Effect of The Competition Law Changes On Small Businesses in Australia

Last week’s Harper review of the Australian competition law has been one of the biggest shake-ups for business law in lately.

The result? Confronting opinions and businesses left clueless as what will follow.

The BIG question now is if the Federal Government will implement the recommendations and what they will mean for small business owners.

The Harper’s Committee report includes two main recommendations:

  • for changes in the competition law institutions;
  • and for changes in the competition law itself.

One of the most important issues is Harper’s review’s call to amend the competition law to help stopping big companies take smaller ones out of business.

Main points of the review that matter for small businesses are

1. Breaking up the ACCA

(Australian Competition and Consumer Commission) into two separate institutions – one that deals with infrastructure and one that deals with consumers and competition

The affect of this might be that businesses need to deal with two regulators.

2. Introducing a new pricing regulatory body

The benefits of such a regulatory body are questionable, as the ACCA will keep its surveillance role. Provided that the two institutions are well aligned, the results can be beneficial for small businesses trying to compete with the always-decreasing big store chain prices.

3. Breaking the ACCA’s governance into smaller roles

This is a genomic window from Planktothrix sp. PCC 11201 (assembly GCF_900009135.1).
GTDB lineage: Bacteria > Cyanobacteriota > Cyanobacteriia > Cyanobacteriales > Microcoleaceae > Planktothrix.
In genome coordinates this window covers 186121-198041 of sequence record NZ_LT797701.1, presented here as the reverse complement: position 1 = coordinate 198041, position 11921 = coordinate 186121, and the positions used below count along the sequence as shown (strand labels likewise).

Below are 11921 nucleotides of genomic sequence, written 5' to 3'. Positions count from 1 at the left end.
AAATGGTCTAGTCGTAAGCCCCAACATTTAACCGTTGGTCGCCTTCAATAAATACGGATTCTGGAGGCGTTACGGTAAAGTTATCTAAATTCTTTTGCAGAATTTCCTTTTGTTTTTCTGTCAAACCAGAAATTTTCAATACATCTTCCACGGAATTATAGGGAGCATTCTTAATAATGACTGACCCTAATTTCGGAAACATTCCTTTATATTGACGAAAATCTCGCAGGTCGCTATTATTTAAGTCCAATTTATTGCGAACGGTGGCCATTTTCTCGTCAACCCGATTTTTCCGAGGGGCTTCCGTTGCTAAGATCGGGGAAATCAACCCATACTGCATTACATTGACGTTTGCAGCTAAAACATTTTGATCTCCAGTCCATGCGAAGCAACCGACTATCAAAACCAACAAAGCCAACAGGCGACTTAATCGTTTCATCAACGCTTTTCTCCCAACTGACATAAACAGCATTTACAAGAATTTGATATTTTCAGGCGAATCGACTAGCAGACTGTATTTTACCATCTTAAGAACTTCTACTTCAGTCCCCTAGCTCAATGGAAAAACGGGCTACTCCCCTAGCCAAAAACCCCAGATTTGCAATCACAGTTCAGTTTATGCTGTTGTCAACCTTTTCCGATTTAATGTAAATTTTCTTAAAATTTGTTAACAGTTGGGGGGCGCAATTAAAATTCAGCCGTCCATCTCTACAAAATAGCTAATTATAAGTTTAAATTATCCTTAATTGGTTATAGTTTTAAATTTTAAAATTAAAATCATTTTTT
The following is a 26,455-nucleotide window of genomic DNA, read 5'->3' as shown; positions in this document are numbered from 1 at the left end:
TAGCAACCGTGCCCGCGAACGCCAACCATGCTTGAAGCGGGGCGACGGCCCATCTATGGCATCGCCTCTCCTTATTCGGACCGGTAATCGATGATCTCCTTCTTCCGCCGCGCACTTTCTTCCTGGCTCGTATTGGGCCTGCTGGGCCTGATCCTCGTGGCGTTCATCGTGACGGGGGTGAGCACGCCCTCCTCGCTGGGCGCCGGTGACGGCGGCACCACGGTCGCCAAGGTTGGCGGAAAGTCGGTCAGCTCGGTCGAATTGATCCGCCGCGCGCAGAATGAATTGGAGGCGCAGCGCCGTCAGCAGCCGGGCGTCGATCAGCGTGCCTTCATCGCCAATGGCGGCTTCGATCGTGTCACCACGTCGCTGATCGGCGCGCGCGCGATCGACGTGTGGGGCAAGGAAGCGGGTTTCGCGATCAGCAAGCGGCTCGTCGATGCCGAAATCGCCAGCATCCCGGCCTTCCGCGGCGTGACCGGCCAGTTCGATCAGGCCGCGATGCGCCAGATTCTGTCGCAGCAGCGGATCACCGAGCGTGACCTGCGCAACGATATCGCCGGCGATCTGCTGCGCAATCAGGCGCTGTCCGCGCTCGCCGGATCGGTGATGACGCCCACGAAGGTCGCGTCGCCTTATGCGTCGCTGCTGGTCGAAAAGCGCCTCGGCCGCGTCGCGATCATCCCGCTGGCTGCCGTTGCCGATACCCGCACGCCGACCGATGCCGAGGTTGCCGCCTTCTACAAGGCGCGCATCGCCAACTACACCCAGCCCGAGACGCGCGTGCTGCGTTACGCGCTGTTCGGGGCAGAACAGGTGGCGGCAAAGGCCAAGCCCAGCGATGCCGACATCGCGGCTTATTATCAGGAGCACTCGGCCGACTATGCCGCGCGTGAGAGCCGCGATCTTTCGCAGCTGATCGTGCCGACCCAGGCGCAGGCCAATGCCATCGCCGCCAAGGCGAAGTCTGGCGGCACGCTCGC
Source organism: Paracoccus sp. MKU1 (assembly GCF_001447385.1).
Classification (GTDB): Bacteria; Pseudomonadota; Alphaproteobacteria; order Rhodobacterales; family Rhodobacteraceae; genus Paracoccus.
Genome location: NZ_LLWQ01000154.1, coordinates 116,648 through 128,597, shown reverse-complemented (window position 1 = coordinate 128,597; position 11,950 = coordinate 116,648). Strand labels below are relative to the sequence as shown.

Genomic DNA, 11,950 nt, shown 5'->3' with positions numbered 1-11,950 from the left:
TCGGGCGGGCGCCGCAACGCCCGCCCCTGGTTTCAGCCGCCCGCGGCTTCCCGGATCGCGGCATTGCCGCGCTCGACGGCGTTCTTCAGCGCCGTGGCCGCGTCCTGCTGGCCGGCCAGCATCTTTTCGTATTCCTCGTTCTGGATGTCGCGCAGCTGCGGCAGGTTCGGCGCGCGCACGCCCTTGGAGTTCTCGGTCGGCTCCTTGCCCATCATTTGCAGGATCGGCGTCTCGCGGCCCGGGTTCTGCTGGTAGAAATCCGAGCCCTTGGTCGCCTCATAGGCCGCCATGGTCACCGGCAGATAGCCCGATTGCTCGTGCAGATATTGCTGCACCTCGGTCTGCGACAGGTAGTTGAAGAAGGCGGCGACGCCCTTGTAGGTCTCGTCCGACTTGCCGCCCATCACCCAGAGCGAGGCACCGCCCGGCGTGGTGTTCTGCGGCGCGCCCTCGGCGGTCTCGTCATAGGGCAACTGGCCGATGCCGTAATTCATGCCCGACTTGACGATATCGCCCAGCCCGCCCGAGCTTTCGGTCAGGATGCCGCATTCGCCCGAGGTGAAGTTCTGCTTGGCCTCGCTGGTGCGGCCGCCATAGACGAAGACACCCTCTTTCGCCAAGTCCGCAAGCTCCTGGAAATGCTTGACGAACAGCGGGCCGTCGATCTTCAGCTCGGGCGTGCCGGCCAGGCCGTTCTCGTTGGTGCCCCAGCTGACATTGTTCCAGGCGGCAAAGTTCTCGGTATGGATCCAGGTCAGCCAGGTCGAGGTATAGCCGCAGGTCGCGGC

The goal here is to ensure the self-regulation and control of the ACCA that is already accountable via numerous media publications, annual reports and regulations.

It is not clear if this recommendation will further improve it’s functioning or just make it harder to understand and navigate.

4. Implementing a new civil prohibition on concerted practices and simplifying cartel laws

The market strength of retailers and store chains has been one of the reasons for the Harper’s review. The increased power of cartels often makes it near impossible for small businesses to compete.

The biggest implication of the report will be that bigger companies will not be able to use market power to fight smaller rivals.

The changes are meant to prepare Australia for the future of trade and commerce but they are not welcomed with applauses by everyone.

What should small businesses do?

First of all – expect many changes. Not in competition law, but in the way the report is implemented and discussed.

For example, many consider the draft report of Harper issues in 2014 to have been more beneficial for small businesses than the final one.

For now, all you can do as a business owner is wait. The Australian Federal Government has announced that it will devote the next 8 weeks to analyzing and listening to arrive at a decision about the implementation of the recommendations. After a response has been issued, Minister Billson will put an action plan in place by the end of the year, reports indicate.

This means that apart from following the topic and staying up to date with the next, there is not much for small businesses to do at this point.

Make sure you have a trusted lawyer on your side that will be able to explain the implications for your particular business when the time comes.

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